American News Dec 9, 2020 2:00 PM EST

Seattle City Council bypasses process to funnel tax payer dollars to political allies

Seattle City Council is using a loophole to circumvent the bidding process and appropriated 3 million dollars to "non-profit" organizations that were part of the Capitol Hill Occupied Protest.

Seattle City Council bypasses process to funnel tax payer dollars to political allies
Ari Hoffman Seattle, WA
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It was revealed last week that the Seattle City Council is using a loophole to circumvent the bidding process and appropriated 3 million dollars to "non-profit" organizations that were part of the Capitol Hill Occupied Protest (CHOP) and lobbied the Council since early summer to defund the Seattle Police Department and use the money for "community programs." This money appears to be more of a political payoff than investing in the community.

According to SCC Insight, the Council awarded the entire $3 million in a single contract to King County Equity Now (KCEN) through the office of Socialist Council Member Tammy Morales. KCEN "…has lobbied the Council since early summer to defund SPD and use the savings to invest in community-led programs. But there was a snag: KCEN is not a 501(c)(3) nonprofit, and thus the Council could not bypass the bidding process to give them the contract. KCEN claims that it is a 501(c)(4) organization and that it has applied for 501(c)(3) status (it has registered with the State of Washington as a nonprofit conforming with 501(c)(3) rules); as of this writing the IRS's web site for looking up section-501 nonprofits does not list KCEN as either…"

The key difference between a 501(c)(3) and a 501(c)(4) organization is their lobbying requirements. A 501(c)(3) must keep its lobbying efforts to an insubstantial level (usually less than 10-20 percent of the organizations activities and budget). A 501 (c) (3) organization can potentially lose its right to be a tax-exempt if the organization indirectly participates in a political activity. Donations to a 501(c)(3) are also tax deductible.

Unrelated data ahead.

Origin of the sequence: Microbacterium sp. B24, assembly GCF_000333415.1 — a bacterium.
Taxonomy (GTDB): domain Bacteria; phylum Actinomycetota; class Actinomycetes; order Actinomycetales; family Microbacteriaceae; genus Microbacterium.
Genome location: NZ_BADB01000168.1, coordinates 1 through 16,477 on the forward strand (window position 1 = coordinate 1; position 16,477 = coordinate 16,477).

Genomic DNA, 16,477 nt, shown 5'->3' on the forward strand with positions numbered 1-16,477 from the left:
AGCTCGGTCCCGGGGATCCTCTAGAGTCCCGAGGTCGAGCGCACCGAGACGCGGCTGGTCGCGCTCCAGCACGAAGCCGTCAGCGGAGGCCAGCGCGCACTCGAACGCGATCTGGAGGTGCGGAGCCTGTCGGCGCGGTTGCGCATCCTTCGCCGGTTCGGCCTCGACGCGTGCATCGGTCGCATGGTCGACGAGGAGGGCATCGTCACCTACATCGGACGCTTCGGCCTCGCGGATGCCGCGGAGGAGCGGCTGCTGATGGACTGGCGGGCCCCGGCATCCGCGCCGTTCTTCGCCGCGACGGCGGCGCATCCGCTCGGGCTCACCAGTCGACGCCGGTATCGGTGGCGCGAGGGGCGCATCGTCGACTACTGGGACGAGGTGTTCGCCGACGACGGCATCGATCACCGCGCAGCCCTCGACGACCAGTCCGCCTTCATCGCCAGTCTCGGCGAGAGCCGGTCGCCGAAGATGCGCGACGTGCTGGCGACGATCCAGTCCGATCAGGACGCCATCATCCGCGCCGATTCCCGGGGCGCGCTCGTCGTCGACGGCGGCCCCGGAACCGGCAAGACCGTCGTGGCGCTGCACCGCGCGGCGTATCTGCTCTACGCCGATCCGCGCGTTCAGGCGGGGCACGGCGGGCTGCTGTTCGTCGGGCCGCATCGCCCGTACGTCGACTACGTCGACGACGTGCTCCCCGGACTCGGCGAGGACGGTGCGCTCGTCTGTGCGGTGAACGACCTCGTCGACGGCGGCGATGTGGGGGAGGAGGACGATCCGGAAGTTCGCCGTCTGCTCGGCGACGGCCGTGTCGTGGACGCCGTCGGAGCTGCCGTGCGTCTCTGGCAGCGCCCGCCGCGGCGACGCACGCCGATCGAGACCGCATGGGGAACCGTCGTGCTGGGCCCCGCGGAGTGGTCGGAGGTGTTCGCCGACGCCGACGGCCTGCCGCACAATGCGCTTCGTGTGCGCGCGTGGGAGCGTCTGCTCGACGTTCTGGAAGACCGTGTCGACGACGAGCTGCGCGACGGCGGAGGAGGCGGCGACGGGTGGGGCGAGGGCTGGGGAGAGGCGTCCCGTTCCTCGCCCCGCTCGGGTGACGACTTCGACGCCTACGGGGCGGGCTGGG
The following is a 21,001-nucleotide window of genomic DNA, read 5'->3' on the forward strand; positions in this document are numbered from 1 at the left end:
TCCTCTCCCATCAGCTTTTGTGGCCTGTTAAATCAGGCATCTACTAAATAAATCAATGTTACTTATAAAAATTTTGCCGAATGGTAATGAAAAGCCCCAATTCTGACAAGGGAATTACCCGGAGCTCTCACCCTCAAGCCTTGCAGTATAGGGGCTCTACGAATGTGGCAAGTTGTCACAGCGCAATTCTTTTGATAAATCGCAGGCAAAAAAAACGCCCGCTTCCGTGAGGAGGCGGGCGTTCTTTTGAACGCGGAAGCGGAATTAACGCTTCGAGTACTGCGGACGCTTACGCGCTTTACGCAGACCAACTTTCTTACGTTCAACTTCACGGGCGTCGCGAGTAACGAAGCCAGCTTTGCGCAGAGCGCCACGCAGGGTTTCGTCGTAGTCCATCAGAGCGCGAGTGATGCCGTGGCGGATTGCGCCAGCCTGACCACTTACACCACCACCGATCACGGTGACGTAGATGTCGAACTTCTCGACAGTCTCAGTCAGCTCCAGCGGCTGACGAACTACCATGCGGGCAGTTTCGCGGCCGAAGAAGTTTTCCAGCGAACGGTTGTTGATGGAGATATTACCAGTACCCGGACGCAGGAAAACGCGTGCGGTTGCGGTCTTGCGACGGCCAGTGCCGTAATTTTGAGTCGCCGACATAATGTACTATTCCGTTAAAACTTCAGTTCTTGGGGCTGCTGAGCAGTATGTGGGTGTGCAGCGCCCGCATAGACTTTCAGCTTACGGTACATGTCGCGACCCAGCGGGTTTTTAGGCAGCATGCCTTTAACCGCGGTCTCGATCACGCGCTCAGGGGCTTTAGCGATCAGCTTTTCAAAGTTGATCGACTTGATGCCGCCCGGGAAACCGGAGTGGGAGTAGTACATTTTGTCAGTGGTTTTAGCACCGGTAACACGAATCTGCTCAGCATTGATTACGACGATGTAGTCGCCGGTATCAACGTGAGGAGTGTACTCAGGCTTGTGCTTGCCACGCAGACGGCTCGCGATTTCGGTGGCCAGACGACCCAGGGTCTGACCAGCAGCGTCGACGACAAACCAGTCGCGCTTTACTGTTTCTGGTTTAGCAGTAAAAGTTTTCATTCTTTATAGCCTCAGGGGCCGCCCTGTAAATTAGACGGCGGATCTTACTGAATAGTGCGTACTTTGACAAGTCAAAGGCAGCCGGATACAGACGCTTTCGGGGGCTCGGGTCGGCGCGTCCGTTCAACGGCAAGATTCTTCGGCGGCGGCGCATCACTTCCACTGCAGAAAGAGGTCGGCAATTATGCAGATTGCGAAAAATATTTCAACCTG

SCC Insight continued that "The Council solved its contracting problem by enlisting Freedom Project, a Seattle-based 501(c)(3) with an annual budget of around $250,000, as a "fiscal agent" to be the official contractor, who will in turn subcontract all the research work to KCEN…So while technically legal, in principle the Council is exploiting a legal loophole in order to award a $3 million contract directly to an organization that doesn't meet the requirements for bypassing the bidding requirements."

Who is KCEN, the organization that was rewarded with $3 million in tax payer money? King County Equity Now (KCEN) is one of the main groups advocating that the Seattle City Council defund the Seattle Police Department. That demand has been met by city council, which finalized their 2021 budget last week that defunded the SPD another 18 percent amidst record breaking crime.

In her attempt to pacify groups like KCEN during the riots against the Seattle Police Department and the Capitol Hill Occupied Protest (CHOP) Mayor Jenny Durkan made promises of funding programs and public buildings that would be turned over "to the community."